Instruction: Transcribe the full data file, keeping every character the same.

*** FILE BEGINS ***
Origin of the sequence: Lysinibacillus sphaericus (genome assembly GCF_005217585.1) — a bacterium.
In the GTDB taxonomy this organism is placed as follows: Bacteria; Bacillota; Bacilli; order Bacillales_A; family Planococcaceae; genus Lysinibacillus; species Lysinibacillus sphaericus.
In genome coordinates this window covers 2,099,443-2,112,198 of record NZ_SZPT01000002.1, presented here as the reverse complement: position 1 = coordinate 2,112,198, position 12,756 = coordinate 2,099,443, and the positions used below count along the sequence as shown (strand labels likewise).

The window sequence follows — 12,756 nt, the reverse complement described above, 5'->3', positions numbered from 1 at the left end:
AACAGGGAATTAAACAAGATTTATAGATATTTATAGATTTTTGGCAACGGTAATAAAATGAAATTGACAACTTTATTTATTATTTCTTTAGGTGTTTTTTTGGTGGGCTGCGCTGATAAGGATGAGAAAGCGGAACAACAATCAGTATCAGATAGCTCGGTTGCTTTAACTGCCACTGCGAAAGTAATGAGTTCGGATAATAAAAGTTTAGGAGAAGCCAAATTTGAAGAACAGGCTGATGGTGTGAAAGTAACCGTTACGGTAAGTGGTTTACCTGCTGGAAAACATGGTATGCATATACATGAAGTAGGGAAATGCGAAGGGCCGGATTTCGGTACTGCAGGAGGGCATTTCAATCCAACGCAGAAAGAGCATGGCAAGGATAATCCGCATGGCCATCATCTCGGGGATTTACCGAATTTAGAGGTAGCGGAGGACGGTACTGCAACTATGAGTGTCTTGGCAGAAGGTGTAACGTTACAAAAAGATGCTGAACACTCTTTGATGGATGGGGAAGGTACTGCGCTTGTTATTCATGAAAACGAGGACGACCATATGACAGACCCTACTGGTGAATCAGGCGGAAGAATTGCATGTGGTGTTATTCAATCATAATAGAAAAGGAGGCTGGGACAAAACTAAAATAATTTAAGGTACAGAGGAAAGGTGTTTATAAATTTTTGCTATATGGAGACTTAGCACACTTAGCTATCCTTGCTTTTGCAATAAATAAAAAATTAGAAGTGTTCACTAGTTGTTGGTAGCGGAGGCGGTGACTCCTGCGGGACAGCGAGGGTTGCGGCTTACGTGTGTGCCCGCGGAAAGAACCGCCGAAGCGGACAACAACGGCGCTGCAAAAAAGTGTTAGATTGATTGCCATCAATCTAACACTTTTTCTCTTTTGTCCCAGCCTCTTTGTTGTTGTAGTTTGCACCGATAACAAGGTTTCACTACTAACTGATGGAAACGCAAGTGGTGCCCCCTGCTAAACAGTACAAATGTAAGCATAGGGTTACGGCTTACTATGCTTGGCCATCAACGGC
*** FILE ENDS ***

Origin of the sequence: Lysinibacillus sphaericus (genome assembly GCF_005217585.1) — a bacterium.
In the GTDB taxonomy this organism is placed as follows: Bacteria; Bacillota; Bacilli; order Bacillales_A; family Planococcaceae; genus Lysinibacillus; species Lysinibacillus sphaericus.
In genome coordinates this window covers 2,099,443-2,112,198 of record NZ_SZPT01000002.1, presented here as the reverse complement: position 1 = coordinate 2,112,198, position 12,756 = coordinate 2,099,443, and the positions used below count along the sequence as shown (strand labels likewise).

The window sequence follows — 12,756 nt, the reverse complement described above, 5'->3', positions numbered from 1 at the left end:
AACAGGGAATTAAACAAGATTTATAGATATTTATAGATTTTTGGCAACGGTAATAAAATGAAATTGACAACTTTATTTATTATTTCTTTAGGTGTTTTTTTGGTGGGCTGCGCTGATAAGGATGAGAAAGCGGAACAACAATCAGTATCAGATAGCTCGGTTGCTTTAACTGCCACTGCGAAAGTAATGAGTTCGGATAATAAAAGTTTAGGAGAAGCCAAATTTGAAGAACAGGCTGATGGTGTGAAAGTAACCGTTACGGTAAGTGGTTTACCTGCTGGAAAACATGGTATGCATATACATGAAGTAGGGAAATGCGAAGGGCCGGATTTCGGTACTGCAGGAGGGCATTTCAATCCAACGCAGAAAGAGCATGGCAAGGATAATCCGCATGGCCATCATCTCGGGGATTTACCGAATTTAGAGGTAGCGGAGGACGGTACTGCAACTATGAGTGTCTTGGCAGAAGGTGTAACGTTACAAAAAGATGCTGAACACTCTTTGATGGATGGGGAAGGTACTGCGCTTGTTATTCATGAAAACGAGGACGACCATATGACAGACCCTACTGGTGAATCAGGCGGAAGAATTGCATGTGGTGTTATTCAATCATAATAGAAAAGGAGGCTGGGACAAAACTAAAATAATTTAAGGTACAGAGGAAAGGTGTTTATAAATTTTTGCTATATGGAGACTTAGCACACTTAGCTATCCTTGCTTTTGCAATAAATAAAAAATTAGAAGTGTTCACTAGTTGTTGGTAGCGGAGGCGGTGACTCCTGCGGGACAGCGAGGGTTGCGGCTTACGTGTGTGCCCGCGGAAAGAACCGCCGAAGCGGACAACAACGGCGCTGCAAAAAAGTGTTAGATTGATTGCCATCAATCTAACACTTTTTCTCTTTTGTCCCAGCCTCTTTGTTGTTGTAGTTTGCACCGATAACAAGGTTTCACTACTAACTGATGGAAACGCAAGTGGTGCCCCCTGCTAAACAGTACAAATGTAAGCATAGGGTTACGGCTTACTATGCTTGGCCATCAACGGC